March 1, 2013: The lead-acid battery industry has the opportunity to become a major player in the market for 48-volt automotive systems, according to Chip Bremer, marketing and communications manager for the Advanced Lead Acid Battery Consortium.
His comments follow the ALABC’s recent showcase of three hybrid electric concept vehicles at the Advanced Automotive Battery Conference (AABC Europe 2015) held in Germany in January.
The vehicles resulted from ALABC’s R&D programme, which aims to demonstrate the potential of lead-carbon batteries in 48V architectures. The models on display were the 48V LC SuperHybrid; the 48V Kia Optima T-Hybrid; and the ADEPT 48V.
“We’ve shown here that these lead-carbon batteries can not only meet the requirements for these systems, but also provide automakers a cost-effective option for low-emission, turbo-powered performance at that voltage,” Bremer says.
“The fact that two OEMs, Ford and Kia/Hyundai, have assisted directly with these projects, and even more automakers are showing interest in similar ventures, is a big deal for lead-acid battery producers. For years, we’ve been helping to evolve the lead-acid battery into a high-performance energy storage device capable of operating in high-rate partial state-of-charge duty yet still remain cost-effective and highly recyclable. Today, we’ve brought the technology to a point where it can meet the demands of the ever-changing energy storage marketplace, and now that automakers are starting to take notice, the lead battery industry is poised to see considerable gains in areas where other battery chemistries have assumed a significant presence.”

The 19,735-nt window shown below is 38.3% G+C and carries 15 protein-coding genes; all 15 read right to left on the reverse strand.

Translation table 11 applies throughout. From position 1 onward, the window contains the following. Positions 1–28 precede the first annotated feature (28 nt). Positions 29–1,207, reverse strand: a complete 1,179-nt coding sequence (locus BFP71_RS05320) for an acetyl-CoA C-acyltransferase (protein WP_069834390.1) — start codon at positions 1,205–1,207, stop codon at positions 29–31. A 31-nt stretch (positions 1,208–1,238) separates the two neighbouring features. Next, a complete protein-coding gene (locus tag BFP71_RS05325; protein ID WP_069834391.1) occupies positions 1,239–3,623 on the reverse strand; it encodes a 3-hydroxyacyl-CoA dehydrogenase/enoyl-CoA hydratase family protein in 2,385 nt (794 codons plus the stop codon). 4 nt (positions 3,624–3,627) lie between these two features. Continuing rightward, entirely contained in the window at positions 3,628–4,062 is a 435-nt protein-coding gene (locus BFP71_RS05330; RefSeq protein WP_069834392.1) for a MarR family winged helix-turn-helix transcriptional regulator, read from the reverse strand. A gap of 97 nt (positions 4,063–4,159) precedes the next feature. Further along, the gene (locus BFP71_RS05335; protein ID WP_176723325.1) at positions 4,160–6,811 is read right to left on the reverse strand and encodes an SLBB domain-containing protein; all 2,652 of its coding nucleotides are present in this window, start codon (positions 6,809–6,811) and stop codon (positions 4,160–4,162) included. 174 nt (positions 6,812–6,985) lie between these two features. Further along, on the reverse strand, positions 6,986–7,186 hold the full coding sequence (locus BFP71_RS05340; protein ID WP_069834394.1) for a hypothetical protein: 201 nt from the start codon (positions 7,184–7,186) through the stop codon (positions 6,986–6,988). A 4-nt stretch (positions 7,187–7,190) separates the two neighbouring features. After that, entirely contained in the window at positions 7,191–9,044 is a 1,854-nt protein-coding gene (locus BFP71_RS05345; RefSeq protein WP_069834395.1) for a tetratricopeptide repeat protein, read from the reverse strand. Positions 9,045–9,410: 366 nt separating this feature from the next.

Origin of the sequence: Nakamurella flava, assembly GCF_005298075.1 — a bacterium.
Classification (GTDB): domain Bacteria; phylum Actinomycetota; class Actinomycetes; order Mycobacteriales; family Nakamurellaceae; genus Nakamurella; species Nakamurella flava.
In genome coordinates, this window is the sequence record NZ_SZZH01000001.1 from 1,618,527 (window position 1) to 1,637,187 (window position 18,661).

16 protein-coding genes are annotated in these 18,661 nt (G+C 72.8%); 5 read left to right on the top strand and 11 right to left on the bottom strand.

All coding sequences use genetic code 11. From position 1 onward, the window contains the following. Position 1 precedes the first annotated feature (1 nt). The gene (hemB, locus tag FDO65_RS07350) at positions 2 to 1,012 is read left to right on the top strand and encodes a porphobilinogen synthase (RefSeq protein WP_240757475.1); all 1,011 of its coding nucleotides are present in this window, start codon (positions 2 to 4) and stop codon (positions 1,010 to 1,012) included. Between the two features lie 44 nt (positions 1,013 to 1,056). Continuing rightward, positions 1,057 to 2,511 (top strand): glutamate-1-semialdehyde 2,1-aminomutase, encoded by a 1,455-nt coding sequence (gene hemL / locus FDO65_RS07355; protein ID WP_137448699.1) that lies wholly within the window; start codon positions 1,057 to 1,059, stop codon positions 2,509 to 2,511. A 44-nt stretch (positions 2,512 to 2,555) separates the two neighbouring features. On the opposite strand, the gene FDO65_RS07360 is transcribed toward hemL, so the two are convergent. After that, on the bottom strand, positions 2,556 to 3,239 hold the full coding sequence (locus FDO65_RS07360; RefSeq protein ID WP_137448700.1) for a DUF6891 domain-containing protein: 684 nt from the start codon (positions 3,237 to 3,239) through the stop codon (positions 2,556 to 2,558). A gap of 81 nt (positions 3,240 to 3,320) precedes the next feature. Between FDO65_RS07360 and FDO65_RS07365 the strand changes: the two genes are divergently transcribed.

ALABC European project coordinator Allan Cooper says the concept of 48-volt mild hybrid powertrains is attracting interest from automakers because they are working to lower CO2 emissions by increased electrification of the powertrain as opportunities for achieving still more fuel efficient engines diminish.
“The problem is, while needing to reduce emissions, it is necessary to keep production at a relatively low cost,” he says. “Right now, we believe the best way to achieve that is with a modified micro/mild-hybrid powertrain powered by advanced lead-carbon batteries — just like the ones we put on display.
“The ALABC feels privileged to be working with Hyundai and Ford, as well as our other partners, in evaluating these lead carbon batteries and other essential components in these vehicles.”
According to Cooper, the 48V demonstrators solve some of the problems with making 48V low-emission systems appealing to the general consumer. “By downsizing and down-speeding the engine to reduce CO2 emissions, you significantly reduce the vehicle’s performance, making it less ‘fun to drive’,” he said.